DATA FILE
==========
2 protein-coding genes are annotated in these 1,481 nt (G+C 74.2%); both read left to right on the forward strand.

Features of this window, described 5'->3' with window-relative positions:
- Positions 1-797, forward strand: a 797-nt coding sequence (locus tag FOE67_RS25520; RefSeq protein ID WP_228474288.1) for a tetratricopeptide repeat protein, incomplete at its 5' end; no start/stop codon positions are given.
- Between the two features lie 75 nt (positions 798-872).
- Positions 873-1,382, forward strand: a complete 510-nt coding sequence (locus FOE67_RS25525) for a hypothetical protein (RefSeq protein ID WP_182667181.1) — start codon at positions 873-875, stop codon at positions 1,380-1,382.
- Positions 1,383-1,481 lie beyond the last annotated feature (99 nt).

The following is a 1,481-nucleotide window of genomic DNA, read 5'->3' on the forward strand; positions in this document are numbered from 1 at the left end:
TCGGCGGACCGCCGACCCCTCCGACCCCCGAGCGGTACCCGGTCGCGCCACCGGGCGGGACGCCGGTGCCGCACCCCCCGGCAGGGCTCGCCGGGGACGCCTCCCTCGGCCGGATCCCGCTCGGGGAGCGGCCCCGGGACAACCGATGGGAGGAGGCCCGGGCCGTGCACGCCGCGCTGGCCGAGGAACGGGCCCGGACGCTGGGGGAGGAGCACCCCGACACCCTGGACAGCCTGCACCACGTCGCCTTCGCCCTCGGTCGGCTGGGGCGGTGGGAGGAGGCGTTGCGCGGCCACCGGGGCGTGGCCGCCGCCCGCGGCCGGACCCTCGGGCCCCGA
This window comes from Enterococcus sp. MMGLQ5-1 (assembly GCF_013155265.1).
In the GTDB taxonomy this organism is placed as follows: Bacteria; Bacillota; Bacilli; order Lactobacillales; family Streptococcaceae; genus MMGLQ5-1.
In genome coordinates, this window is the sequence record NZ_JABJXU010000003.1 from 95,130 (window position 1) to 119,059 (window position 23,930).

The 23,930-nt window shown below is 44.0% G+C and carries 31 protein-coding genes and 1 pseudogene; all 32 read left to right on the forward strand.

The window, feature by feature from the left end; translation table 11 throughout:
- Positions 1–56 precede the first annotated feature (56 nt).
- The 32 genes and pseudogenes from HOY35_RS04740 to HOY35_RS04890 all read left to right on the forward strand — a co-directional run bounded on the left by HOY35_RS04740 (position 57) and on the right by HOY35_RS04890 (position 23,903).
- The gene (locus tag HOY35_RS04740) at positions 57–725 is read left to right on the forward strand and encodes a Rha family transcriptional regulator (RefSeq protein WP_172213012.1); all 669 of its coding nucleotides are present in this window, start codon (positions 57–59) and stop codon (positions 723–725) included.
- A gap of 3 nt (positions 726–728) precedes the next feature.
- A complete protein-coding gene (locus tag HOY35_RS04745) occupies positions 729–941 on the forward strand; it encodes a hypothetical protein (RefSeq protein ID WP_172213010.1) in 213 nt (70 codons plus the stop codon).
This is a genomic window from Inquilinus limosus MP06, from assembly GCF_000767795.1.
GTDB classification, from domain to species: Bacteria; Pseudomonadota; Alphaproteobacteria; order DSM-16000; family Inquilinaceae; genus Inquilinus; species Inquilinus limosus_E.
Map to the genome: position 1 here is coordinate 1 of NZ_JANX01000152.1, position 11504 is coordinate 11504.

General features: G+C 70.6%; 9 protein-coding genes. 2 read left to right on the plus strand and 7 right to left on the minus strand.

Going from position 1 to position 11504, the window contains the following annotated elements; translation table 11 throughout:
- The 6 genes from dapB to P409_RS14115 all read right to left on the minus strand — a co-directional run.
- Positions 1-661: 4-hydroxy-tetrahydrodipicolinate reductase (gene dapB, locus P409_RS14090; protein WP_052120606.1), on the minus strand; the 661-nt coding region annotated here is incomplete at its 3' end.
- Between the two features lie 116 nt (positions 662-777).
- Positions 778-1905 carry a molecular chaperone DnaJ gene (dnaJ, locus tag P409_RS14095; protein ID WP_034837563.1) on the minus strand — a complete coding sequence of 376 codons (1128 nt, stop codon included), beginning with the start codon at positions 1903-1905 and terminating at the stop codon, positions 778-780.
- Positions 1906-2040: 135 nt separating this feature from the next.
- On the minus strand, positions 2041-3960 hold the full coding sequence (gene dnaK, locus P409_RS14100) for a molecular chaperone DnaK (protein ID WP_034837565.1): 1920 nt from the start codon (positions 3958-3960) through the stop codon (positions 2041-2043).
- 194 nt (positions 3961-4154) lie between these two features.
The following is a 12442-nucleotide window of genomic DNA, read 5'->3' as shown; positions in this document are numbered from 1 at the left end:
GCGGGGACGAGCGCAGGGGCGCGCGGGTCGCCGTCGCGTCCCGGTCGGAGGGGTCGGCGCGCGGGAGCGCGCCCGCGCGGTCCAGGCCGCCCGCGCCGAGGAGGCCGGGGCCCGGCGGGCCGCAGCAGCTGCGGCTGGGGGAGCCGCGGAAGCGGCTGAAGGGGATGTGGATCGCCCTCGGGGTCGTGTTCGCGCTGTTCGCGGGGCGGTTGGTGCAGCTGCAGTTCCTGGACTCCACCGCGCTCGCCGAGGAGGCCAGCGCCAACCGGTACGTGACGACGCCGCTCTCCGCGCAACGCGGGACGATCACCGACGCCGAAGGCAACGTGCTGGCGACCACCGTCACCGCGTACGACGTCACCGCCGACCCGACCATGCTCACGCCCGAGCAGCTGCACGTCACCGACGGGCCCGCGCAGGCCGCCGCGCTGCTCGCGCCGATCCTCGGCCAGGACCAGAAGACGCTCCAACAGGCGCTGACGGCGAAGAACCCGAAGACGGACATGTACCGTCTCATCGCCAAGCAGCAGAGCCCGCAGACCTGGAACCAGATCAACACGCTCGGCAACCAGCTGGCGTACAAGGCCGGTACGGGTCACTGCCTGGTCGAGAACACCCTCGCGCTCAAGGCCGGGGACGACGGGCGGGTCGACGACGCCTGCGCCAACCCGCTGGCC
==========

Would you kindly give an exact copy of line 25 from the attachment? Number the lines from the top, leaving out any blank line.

- Positions 1-661: 4-hydroxy-tetrahydrodipicolinate reductase (gene dapB, locus P409_RS14090; protein WP_052120606.1), on the minus strand; the 661-nt coding region annotated here is incomplete at its 3' end.